Surprise arrival Jordan Stevenson joins Nebraska RB battle
LINCOLN, Neb. (AP) Nebraska opened practice Thursday night with the competition at running back the featured position battle.
Terrell Newby came out of the spring as the front-runner in the race to succeed three-time 1,000-yard rusher Ameer Abdullah. But the surprise arrival of heralded recruit Jordan Stevenson of Dallas has added plenty of intrigue.
Stevenson originally signed with Wisconsin, but his recruitment reopened last week after he failed to meet that school's admissions standards. Stevenson picked Nebraska over Alabama and Miami.
New coach Mike Riley said Stevenson was impressive in the first practice.
''I think that he really just kind of jumped right in,'' Riley said. ''Looks to me like he made some plays tonight, so we're just going to keep coaching him.''
Riley said it's too early to start thinking about which back will get the most carries.
''Let those guys continue to play and grow and not think too much about a depth chart until (Stevenson) gets a chance to play some more and everybody else does, too,'' Riley said. ''But we're obviously very, very pleased that we got him and he appears to be fitting in fairly easily.''
Stevenson's enthusiasm was apparent before the first warmup drill. He implored the offensive linemen to get pumped up, shouting encouragement to the players he hopes will be opening big holes for him.
The 5-foot-9, 205-pound Stevenson averaged 180.7 rushing yards and 9.8 yards per carry as a senior at South Oak Cliff High School. He ended the year with 2,530 yards and 28 touchdowns.
Newby welcomed the addition of Stevenson.
''I feel like it's a good thing for all of us and for Jordan, also,'' Newby said. ''Competition really just drives our whole room of backs.''
Riley said Stevenson would have benefited from being in a summer conditioning program.
''In his own admission, he's been at home waiting to see what was happening,'' Riley said. ''He hasn't been working out with any trainers like they have in college if he had been on a campus. He probably could use some time in the conditioning mode. But even at that you saw some stuff tonight - his burst, some pretty exciting things. He's going to have to hurry up and catch up.''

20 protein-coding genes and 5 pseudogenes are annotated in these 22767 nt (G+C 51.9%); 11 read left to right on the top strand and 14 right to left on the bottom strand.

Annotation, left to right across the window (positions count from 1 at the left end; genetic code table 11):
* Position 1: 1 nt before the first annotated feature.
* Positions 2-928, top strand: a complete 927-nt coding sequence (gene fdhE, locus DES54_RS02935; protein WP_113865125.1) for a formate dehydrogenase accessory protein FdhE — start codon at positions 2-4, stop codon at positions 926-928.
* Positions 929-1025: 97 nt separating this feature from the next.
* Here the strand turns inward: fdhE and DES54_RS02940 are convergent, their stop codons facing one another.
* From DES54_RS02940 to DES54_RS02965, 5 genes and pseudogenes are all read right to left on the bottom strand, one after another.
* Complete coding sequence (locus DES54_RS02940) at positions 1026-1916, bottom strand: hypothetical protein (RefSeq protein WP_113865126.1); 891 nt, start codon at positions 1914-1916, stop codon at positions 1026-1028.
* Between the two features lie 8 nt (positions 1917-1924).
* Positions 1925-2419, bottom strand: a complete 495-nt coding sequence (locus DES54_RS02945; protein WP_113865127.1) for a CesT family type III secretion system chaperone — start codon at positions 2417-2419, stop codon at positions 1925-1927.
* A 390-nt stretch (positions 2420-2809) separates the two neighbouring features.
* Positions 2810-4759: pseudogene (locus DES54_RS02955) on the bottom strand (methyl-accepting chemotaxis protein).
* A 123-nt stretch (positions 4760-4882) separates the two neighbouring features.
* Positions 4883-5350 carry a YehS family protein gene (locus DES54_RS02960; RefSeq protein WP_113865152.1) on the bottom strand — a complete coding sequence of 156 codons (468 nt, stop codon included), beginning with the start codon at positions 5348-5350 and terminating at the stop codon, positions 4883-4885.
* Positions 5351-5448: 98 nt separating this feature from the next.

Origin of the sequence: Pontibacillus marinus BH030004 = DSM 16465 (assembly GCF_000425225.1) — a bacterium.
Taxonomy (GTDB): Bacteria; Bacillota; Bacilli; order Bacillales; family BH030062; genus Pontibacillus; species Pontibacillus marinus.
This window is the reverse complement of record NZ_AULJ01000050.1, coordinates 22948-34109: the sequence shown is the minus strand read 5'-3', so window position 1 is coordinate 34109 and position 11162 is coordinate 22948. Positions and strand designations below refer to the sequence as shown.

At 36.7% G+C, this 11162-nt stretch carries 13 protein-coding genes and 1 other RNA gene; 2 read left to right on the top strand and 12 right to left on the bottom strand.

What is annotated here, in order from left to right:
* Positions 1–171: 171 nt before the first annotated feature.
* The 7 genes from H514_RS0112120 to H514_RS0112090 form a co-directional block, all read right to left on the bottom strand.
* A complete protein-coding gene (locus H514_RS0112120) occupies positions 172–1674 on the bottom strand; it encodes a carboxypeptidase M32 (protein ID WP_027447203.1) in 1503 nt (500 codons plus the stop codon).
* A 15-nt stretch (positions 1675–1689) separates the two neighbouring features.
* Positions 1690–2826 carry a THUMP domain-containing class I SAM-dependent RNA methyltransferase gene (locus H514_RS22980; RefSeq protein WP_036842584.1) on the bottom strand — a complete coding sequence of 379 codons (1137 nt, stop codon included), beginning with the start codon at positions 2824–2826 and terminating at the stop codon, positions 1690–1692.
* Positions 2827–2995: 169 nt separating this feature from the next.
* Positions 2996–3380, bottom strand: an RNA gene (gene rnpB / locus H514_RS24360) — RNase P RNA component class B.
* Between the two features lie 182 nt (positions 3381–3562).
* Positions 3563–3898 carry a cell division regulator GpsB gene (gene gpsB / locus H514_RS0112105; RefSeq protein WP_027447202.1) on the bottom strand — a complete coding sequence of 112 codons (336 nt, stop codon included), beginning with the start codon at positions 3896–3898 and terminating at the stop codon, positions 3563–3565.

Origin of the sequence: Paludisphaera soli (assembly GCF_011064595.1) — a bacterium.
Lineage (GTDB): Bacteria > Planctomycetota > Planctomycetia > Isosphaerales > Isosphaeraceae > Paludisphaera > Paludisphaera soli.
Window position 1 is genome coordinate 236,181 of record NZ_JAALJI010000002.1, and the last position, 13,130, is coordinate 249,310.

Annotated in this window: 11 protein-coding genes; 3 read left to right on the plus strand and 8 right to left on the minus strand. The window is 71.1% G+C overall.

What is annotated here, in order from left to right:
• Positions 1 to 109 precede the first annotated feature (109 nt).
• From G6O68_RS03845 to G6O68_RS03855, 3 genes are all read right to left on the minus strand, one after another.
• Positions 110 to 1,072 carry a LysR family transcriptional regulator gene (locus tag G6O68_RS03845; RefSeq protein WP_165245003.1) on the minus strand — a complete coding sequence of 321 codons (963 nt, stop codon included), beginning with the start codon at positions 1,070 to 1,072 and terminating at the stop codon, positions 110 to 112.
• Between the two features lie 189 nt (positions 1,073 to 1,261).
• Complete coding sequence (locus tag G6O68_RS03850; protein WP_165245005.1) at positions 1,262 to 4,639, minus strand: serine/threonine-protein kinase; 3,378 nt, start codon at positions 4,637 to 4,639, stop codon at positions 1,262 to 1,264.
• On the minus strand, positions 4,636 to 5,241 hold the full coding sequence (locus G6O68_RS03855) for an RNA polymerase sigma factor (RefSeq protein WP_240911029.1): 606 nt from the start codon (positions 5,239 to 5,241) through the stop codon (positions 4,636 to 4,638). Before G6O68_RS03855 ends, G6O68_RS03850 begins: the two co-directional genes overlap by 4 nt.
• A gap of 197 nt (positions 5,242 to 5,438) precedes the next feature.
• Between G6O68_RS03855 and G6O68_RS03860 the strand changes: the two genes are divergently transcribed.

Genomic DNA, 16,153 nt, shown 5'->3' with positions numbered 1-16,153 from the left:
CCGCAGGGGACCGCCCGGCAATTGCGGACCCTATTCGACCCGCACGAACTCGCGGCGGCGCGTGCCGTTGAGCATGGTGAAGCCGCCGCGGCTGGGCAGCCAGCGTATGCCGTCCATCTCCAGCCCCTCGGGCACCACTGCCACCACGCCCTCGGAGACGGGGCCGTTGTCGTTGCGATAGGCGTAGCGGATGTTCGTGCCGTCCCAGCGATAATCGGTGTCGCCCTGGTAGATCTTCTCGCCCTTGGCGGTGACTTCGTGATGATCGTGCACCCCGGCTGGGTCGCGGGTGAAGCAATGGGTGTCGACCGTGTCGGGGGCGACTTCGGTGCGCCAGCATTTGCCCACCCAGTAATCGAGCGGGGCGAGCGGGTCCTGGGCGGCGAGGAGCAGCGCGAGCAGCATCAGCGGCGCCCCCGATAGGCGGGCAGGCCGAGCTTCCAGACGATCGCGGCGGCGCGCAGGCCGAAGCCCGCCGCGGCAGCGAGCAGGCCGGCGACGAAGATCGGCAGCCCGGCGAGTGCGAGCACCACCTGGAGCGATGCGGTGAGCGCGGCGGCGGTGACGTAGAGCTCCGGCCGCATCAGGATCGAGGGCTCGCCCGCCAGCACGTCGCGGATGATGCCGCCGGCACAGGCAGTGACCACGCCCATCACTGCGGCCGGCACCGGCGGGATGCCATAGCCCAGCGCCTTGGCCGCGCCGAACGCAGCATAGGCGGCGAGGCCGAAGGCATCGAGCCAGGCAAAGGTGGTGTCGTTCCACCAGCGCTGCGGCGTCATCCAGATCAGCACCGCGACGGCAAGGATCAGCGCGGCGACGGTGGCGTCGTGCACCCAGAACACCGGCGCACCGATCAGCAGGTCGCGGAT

Imani Cross was the top backup to Abdullah last year with Newby No. 3 on the depth chart.
Abdullah is now with the Detroit Lions, and Newby came out of spring practice with a slight edge over Cross. In addition to Newby, Cross and Stevenson, running backs coach Reggie Davis is auditioning sophomore Adam Taylor, who missed last season with a leg injury, and redshirt freshman Mikale Wilbon.
''I feel like being consistent in the spring kind of helped me coming out as the top guy right now,'' Newby said. ''Coach Davis kind of indicated I'm making a lot of strides and had a pretty good spring, and I got some good remarks from Coach Riley after spring, also.''
Newby said he's improved his footwork and his ability to read defenses. Plus, he learned a lot from Abdullah, Nebraska's No. 2 career rusher.
''Ameer really showed up every day coming out to practice. Hard work and effort was a huge thing,'' Newby said. ''He still kind of drills in my head through motivational texts. He's just been a real good influence to me and all the other backs in the room.''
Riley said the Huskers are off to a good start in their preparation for their Sept. 5 opener at home against BYU.
''I was just pleased in general that after just one spring we were able to come out here and get in some formations, run some plays,'' Riley said. ''Some of it looked like football pretty much, and that's pretty good.''
NOTES: DT Vincent Valentine has a bruised knee and didn't practice. ''He did that the other day in the final workout before we went to camp,'' Riley said. ''He should be OK. I don't know if it will be a day or two, but he should be fine.'' ... DB Byerson Cockrell is limited because of shoulder surgery he needed after an injury suffered in the spring game. Riley said Cockrell will be able to go through some drills but likely won't be full speed for two weeks.